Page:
Interesting thing here is that it’s the first time that I changed something after publishing.
The mention of ‘slushy romance novels’ was originally about kids adventure books. It felt wrong when I wrote it, so I tweaked it, it still didn’t quite seem right, so I published it. First comment I got back was that the juxtaposition of Kay’s thoughts at the window and the books she read as a kid was a bit weird. Obviously.
Now, if that had been the intention, I’d have left it. Done deliberately, that would introduce all kinds of interesting aspects to Kay’s personality. But that wasn’t what the scene was supposed to be about, so it got yanked and replaced with the slushy romance novels, which bring it back to the point I was originally trying to make.
It’s an example of the Wattpad publishing process being embraced, with post-release patches to published material. Subsequent readers will only ever see the patched version. Wattpad and its ilk bring the publishing of fiction much closer, from a distribution perspective, to that of software.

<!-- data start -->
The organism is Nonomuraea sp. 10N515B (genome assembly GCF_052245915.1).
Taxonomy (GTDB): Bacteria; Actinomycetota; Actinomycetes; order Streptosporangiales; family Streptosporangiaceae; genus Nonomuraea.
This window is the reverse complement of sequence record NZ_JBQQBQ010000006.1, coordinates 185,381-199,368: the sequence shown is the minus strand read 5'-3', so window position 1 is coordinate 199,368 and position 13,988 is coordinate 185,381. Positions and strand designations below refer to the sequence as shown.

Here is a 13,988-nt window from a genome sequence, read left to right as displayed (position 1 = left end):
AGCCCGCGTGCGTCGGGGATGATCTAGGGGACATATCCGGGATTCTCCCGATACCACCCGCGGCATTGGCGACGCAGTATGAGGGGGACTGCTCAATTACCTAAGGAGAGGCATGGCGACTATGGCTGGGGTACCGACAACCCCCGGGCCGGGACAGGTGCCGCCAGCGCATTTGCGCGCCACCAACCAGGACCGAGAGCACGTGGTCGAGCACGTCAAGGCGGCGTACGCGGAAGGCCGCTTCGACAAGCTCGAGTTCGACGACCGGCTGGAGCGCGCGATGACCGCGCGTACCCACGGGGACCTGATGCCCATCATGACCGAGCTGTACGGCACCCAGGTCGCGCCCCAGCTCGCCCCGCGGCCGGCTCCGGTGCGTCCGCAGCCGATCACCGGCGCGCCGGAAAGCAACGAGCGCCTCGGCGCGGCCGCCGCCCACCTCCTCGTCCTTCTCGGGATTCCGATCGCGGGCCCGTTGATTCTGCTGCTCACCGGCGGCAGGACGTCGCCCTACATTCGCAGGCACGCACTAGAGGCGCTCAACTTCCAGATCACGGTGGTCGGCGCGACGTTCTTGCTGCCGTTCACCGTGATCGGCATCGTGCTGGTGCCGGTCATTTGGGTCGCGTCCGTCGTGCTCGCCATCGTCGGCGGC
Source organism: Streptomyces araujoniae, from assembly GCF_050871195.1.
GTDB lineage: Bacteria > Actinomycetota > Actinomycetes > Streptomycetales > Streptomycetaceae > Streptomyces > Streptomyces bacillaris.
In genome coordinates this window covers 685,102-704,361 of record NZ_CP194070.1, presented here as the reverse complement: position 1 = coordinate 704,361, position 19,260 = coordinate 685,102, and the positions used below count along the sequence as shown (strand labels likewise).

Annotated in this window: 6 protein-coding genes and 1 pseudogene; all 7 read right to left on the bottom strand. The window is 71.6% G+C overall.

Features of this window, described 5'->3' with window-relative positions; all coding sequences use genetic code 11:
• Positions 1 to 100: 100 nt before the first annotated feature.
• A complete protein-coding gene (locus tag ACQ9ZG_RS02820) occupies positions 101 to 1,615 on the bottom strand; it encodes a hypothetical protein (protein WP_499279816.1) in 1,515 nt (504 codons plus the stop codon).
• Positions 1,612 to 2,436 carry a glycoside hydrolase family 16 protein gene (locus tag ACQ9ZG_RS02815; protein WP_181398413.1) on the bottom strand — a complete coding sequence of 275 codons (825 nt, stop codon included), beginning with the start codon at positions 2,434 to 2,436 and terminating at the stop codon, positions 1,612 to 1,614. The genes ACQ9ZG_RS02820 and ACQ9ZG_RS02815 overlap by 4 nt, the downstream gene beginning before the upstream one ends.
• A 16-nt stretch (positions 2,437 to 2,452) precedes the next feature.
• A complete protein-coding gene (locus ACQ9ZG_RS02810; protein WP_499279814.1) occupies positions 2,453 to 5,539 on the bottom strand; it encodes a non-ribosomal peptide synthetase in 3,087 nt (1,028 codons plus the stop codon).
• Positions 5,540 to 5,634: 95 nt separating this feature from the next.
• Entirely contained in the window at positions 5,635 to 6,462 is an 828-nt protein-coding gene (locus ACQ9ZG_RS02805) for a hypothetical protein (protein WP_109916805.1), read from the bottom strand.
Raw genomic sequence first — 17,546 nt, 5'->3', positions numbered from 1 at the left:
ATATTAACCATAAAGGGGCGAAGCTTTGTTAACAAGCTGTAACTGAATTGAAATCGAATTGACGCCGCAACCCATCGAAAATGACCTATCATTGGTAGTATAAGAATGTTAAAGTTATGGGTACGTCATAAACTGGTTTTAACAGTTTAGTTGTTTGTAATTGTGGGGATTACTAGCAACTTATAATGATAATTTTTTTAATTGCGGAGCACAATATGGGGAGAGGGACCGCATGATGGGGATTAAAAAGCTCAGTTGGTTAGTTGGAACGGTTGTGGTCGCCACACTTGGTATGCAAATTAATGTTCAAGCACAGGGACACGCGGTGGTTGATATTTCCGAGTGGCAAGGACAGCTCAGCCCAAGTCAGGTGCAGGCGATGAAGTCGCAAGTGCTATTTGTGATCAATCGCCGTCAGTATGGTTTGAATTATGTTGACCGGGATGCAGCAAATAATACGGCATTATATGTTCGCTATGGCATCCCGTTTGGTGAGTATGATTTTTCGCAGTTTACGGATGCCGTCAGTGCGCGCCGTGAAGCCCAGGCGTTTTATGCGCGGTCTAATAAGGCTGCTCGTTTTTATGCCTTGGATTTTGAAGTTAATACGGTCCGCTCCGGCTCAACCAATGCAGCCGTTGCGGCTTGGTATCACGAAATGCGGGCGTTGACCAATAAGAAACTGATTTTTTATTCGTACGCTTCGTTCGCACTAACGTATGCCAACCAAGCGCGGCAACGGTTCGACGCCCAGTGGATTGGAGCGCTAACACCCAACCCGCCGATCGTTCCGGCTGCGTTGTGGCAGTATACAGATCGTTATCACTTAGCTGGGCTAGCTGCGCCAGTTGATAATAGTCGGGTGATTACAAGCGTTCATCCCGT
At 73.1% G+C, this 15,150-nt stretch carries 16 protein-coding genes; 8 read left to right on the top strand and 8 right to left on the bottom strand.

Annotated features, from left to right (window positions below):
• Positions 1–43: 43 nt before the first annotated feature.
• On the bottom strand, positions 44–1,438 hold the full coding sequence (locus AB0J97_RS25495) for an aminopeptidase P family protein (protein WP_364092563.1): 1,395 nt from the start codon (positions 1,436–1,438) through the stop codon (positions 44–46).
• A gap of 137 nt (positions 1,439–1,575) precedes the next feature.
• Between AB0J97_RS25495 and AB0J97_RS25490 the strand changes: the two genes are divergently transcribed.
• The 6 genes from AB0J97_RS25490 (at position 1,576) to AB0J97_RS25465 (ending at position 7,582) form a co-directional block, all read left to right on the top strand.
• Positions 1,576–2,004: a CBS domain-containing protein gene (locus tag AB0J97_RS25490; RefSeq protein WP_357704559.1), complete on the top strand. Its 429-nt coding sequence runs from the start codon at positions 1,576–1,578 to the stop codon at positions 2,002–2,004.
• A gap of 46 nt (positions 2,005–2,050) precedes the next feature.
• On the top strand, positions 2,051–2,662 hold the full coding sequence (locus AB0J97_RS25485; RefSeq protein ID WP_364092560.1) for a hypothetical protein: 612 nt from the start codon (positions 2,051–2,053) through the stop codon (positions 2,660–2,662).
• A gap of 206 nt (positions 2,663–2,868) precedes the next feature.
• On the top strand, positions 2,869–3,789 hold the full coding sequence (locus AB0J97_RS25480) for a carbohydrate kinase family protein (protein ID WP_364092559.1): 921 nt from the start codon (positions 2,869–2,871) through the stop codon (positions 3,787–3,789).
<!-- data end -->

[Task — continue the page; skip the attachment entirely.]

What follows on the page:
I mean, sure, print books are often tweaked or corrected in subsequent printings. But the initial run containing the errors will always be out there. With Wattpad, nobody would ever know, if I hadn’t written this blog post.
It’s great and awful. Great because it lets the writer finesse the work ad infinitum. And awful because it obfuscates the writing process, and makes the cultural timeline really blurred.
Soundtrack: The Witcher 3 soundtrack. Mainly because the game had just come out and I was entirely obsessed. Though it did add a certain sense of pace to the writing.